Eastman Kodak has implemented ‘DE-massification’. This means breaking down complex and large entities into smaller units, creating small entrepreneurial plants, reducing corporate staffs and layers of management, decentralizing the management information system, and establishing computer networking.
All this aims at enabling everyone in the organization to be more responsive to company challenges and more productive in applying competitive advantages of profit.
Question: what can you do to help every employee become more effective in maintaining or building the organization’s competitive advantages?
Answer: at Kodak’s injection molding camera body division, the company subdivided the manufacturing plant into small, independent shops. Each unit now enjoys the autonomy to make decisions that affect its own profit. For instance, it can choose to buy from vendors outside the company. Preliminary results show the division beginning to realize reduced inventory, increased worker productivity, decreased cost of information processing, and greatly improved inventory accuracy.
Donald Fisher, founder and CEO of The Gap, a chain of retailing outlets that capitalized on the jeans craze of the 1970s, built his company to a level of US$ 500 million. His real estate experience allowed him to dot the USA with his outlets, invariably positioning locations where they could flourish. Even so, Fisher felt that something was missing. He dreamt of creating a company that could be perpetually successful, providing quality clothing to a broad range of customers, but he concluded that he himself lacked the necessary merchandising talent.
Question: can you identify the talents you need but currently lack?
Answer: Don Fisher found his missing talent in Micky Drexler, formerly president of rival retailer Ann Taylor. Drexler brought masterful merchandising to The Gap, transforming it from a teenage jeans and shirt focus to one that included classic and comfortable clothing for almost everybody.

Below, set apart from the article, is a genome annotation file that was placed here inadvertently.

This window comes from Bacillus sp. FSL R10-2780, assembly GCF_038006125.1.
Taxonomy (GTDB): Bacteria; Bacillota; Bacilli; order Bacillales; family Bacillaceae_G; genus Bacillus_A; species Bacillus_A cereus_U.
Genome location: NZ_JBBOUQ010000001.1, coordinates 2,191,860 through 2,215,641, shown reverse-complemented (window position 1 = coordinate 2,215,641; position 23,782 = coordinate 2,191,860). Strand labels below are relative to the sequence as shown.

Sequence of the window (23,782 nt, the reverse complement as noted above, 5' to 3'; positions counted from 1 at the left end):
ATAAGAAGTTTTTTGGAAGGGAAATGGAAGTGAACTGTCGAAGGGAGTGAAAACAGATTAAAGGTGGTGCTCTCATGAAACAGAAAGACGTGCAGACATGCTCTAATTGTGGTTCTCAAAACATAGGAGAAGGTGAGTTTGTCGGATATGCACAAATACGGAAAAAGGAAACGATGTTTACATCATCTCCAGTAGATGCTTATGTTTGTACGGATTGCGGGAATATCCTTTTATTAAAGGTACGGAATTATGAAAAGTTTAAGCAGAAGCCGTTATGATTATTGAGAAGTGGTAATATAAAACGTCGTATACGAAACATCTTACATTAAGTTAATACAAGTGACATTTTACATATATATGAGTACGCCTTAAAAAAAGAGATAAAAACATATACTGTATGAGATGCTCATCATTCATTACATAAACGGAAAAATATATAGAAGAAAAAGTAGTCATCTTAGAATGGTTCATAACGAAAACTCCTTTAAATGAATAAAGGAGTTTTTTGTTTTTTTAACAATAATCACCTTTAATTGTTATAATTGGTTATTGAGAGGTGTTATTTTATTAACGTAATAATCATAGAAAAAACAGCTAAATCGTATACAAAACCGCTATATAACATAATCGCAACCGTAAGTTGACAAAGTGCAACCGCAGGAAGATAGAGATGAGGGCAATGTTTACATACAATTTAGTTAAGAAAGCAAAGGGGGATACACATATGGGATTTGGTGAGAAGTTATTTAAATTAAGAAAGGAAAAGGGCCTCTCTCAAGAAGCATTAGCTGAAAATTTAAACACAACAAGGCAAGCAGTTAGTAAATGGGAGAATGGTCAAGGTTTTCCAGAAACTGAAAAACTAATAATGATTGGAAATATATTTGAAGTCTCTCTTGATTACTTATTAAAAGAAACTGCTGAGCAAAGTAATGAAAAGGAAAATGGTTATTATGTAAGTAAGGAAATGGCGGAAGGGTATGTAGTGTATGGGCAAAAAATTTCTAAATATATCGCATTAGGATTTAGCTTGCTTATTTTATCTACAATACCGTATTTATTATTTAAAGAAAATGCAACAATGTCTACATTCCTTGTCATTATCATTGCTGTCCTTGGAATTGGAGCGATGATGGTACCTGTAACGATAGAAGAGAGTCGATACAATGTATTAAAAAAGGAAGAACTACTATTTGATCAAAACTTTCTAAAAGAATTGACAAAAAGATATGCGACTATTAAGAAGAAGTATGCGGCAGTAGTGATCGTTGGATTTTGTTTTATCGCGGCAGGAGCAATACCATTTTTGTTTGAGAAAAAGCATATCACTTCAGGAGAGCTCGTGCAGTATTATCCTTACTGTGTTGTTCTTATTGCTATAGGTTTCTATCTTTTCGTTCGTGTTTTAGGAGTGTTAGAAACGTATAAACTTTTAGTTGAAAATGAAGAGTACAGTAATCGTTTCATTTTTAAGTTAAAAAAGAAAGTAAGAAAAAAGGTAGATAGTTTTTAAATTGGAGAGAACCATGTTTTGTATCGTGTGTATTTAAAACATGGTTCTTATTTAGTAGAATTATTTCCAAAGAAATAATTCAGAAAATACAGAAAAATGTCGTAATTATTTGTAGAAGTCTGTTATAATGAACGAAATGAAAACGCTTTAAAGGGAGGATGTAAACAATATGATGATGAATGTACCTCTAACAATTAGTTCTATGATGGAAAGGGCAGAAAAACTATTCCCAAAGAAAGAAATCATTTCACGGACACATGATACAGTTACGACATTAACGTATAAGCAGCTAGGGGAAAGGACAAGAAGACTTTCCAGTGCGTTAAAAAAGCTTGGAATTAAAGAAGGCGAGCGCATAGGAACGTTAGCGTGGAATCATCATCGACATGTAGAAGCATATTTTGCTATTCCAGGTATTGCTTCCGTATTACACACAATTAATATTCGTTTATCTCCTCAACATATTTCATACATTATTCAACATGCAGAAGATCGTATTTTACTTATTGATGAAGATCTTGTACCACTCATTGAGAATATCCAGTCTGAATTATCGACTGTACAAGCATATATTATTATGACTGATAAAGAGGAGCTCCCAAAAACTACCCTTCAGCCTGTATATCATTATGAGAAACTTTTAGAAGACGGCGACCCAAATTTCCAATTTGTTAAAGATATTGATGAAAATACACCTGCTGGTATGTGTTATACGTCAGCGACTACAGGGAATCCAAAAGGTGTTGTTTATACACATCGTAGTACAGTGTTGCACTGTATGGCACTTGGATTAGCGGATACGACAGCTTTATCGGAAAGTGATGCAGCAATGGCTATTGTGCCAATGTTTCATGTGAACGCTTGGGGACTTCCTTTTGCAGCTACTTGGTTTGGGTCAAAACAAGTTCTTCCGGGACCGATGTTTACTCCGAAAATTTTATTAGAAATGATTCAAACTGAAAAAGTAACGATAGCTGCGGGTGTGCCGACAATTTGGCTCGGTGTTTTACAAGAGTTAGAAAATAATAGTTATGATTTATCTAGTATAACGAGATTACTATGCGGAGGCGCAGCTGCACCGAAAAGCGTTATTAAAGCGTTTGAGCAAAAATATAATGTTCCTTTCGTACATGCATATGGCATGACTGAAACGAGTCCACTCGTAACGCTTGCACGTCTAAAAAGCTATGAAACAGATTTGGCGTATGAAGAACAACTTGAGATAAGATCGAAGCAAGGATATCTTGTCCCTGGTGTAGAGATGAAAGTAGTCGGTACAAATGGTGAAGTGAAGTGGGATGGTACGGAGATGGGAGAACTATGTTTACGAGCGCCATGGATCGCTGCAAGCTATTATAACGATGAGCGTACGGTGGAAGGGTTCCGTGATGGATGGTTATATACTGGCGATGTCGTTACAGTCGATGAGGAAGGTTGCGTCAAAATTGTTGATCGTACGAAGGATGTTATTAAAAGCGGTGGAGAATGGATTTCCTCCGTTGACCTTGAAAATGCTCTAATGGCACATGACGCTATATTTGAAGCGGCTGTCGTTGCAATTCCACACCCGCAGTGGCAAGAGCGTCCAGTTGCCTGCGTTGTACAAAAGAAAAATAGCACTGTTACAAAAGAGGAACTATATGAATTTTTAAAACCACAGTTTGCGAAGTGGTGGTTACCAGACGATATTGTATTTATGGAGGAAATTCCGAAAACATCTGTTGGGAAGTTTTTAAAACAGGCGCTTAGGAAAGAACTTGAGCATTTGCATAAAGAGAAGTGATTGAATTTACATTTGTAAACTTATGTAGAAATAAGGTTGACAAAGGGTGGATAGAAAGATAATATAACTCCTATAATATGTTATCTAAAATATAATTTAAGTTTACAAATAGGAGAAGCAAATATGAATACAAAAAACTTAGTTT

Drexler’s sense of what works and what doesn’t wor5k in retailing was exactly the right kind of talent for The Gap. His New Gap Kids and Baby Gap store innovations helped the company increase its sales threefold.
Kellogg ran into difficulties at the end of the last decade. Market share waned, expansion plans fell be the wayside, and the company lost millions in anticipated revenue. In response to the cereals company’s difficulties, president and chief operating officer Horst Schoeder began taking people to task. Schoeder called for the development of a new product every quarter, a demand that put enormous pressure on employees. As Schoeder pushed production teams to the breaking point, he made it clear he wasn’t interested in hearing excuses. Schroeder’s primary motivation seemed worthy; to get the company back on top again. However, the values that motivated his actions did not synchronize with the Kellogg way. Schoeder was overriding the widely held and deeply felt Kellogg values of teamwork, consensus decision making, collegiality, and conformity.
Question: Do you recognize, understand and appreciate widely held and deeply felt values in your organization?
Answer: Schoeder was fired. William LaMothe, chairman and CEO, attributed the ouster to poor chemistry and philosophical differences. Even a president with the confidence of the board of directors can run into difficulty if he or she ignores the widely held and deeply felt values of the organization.
At Royal Dutch Shell, a company that exemplifies the learning organization, a lot of trust regarding the future of the company has sprung up because management keeps the borders to change open. The company says it does not create plans, it changes minds. It encourages people to create scenarios, playing ‘what if’ games that relate to the future. The trust level has shot skyward because people know they are not going to be taken by surprise.